How I Started My Product Management Journey

I’m a firm believer that successful Product Managers come from all walks of life, and I’m always fascinated to hear the stories of how fellow PMs got into the profession. Therefore, it only makes sense that I re-launch my blog with my story.

In 2007, I was hired as a full-stack developer with Northrop Grumman’s commercial division as part of a team developing and maintaining steel supply chain software which was being used by some of the largest steel mills in the United States. While part of a multi-national corporation, we basically ran as a startup with an office of about 30 to create and support everything across three different key products. Just as I was learning the ins and outs of the system, 4 months in, our team lead quit. It was a bit of an interesting scenario as the rest of our team had been with the organization for less than a year, and the team lead suddenly went from being a controlling “I must approve all code changes” micromanager to one who barely showed up for half the day in his final weeks. We ended up self-organizing under our business unit manager for about 6 more months, and I ended up emerging as team lead and taking on those responsibilities.

At the time, I thought it was because I was one of the most skilled developers we had and I had gained an in-depth understanding of the system through my own research. And, yes, that’s probably a part of it, but I was also one of the youngest members of the team. Now, looking back I see where my inadvertent Product Management journey began.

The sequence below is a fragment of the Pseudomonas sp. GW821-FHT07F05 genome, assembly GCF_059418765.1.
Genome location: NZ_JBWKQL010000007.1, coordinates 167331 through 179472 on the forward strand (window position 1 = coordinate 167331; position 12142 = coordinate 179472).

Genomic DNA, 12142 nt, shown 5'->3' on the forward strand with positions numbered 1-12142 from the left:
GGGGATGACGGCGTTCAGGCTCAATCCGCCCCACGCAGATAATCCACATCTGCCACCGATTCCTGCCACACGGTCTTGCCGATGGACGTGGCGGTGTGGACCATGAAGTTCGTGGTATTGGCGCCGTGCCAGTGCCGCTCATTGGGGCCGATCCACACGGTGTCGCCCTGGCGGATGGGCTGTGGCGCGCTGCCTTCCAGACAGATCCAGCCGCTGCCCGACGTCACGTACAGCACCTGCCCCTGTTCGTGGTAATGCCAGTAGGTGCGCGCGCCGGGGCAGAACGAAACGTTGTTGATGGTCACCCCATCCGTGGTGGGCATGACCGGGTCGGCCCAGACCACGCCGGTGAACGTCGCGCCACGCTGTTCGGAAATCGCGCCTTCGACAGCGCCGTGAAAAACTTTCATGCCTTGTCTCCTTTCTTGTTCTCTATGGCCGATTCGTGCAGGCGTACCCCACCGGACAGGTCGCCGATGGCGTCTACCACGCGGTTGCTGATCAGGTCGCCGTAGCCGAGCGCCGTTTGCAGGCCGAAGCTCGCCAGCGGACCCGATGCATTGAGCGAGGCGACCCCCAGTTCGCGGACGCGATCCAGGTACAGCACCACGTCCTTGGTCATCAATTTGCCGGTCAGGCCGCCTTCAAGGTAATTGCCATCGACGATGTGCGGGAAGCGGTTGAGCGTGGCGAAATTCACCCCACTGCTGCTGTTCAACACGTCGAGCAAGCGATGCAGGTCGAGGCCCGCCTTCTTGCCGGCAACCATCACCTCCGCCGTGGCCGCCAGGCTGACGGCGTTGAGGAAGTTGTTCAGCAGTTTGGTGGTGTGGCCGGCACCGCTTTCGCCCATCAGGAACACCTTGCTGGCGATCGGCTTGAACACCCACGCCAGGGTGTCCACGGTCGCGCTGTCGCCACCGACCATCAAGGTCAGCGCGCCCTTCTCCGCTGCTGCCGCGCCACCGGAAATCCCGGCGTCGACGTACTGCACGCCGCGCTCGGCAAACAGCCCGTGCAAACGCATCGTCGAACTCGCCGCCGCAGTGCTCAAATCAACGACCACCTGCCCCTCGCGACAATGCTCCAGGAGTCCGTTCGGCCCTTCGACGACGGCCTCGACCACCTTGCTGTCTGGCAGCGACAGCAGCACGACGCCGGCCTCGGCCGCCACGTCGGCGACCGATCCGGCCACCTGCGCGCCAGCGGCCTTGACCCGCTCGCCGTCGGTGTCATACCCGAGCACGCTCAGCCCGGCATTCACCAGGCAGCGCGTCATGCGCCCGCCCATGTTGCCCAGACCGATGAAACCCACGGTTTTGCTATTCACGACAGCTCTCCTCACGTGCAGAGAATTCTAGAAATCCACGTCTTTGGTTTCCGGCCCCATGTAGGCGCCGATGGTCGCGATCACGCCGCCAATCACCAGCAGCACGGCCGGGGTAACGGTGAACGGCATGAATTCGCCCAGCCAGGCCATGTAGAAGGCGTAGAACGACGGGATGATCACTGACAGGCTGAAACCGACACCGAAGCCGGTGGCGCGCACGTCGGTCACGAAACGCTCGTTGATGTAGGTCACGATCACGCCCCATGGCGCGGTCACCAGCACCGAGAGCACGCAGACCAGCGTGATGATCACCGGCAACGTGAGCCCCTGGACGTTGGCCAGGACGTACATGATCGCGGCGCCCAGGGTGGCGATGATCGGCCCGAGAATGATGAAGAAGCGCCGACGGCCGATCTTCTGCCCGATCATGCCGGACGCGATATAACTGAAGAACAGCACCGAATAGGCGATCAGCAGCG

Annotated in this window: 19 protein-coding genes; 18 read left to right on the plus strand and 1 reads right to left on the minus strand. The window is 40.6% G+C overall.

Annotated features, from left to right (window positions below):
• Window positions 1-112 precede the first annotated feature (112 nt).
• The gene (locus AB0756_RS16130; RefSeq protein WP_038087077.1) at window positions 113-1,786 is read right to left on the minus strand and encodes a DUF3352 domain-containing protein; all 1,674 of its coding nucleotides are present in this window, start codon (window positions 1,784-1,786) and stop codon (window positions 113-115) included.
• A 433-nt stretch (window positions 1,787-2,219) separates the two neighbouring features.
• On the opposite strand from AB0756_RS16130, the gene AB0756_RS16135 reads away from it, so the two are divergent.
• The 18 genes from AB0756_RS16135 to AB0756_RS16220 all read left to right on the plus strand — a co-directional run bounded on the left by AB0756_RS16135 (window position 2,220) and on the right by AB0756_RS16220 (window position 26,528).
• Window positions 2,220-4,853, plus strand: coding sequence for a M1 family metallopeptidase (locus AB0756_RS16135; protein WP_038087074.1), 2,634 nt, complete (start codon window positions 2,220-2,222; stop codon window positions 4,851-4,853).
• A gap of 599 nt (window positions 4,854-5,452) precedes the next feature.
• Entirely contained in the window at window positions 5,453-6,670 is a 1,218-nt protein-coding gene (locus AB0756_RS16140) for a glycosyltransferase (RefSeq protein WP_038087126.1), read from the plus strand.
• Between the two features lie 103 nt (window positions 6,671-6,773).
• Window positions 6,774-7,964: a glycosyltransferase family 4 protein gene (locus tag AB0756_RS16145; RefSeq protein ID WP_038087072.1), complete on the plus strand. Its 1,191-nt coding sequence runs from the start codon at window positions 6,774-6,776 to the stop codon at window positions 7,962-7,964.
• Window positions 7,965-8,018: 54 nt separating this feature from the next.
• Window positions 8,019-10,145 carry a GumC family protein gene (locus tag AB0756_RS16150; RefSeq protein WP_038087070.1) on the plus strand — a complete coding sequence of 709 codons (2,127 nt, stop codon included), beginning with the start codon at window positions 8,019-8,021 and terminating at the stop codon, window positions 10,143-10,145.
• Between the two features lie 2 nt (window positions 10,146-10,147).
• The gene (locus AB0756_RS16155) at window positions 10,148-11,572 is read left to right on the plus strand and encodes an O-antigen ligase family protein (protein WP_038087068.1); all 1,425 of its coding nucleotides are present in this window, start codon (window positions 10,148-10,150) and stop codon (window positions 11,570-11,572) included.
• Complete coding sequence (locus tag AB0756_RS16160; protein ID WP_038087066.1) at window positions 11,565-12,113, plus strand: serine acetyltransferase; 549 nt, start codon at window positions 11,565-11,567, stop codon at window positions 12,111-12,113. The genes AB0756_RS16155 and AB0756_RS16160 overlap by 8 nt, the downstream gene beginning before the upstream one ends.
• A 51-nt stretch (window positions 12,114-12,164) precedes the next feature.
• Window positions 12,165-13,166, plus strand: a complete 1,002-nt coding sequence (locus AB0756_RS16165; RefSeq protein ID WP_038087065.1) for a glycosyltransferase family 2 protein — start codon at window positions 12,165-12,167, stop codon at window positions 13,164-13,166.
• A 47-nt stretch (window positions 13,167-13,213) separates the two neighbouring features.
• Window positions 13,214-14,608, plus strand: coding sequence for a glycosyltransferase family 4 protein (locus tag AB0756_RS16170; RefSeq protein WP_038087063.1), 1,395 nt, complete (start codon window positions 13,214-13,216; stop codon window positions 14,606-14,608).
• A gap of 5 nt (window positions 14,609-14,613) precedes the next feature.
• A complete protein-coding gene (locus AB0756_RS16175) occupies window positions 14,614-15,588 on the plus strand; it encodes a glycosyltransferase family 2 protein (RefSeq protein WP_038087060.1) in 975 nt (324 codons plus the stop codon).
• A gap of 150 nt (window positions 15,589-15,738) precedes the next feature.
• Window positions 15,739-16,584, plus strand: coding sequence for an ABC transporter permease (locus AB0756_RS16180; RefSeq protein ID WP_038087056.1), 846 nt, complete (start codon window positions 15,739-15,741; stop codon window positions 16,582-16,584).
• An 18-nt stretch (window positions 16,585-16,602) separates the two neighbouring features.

1. I was willing to prioritize – I spent a fair amount of time identifying the most critical work for our team, queuing it up for the development team, and making sure we set target dates. It was definitely more of a Kanban approach to Agile than the more common Scrum seen today, but it was effective for us and quickly turning around solutions for our customers. Early on, these were definitely more technically stilted, but definitely changed to be more focused on business outcomes, because…
  2. I was willing to talk to our customers – While we had a support person on the team that was our customer’s first contact when issues arose with the application, I was the one who had regular conversations with our customers about pain points, upcoming needs, and helping identify where we could help keep them ahead of the curve.
  3. I was willing to market – Our product lines didn’t have a formal marketing team, but we did have a website we maintained, and I jumped at the chance to help better represent our products and try and reach new products.

When we on-boarded new team members and I introduced myself, at the question “What do you do?”, I remember usually responding “I wear many hats”. At the time, I had no idea what Product Management was. I just felt like I was doing the job of several different people (ok, I probably was), but I loved being at the center of it all, directing the team and delivering value to our customers. I was still writing plenty of code, and enhancing our systems myself, but it was only years later that I learned I was doing Product Management on top of that.

And that’s how I inadvertently got into a career in Product Management.

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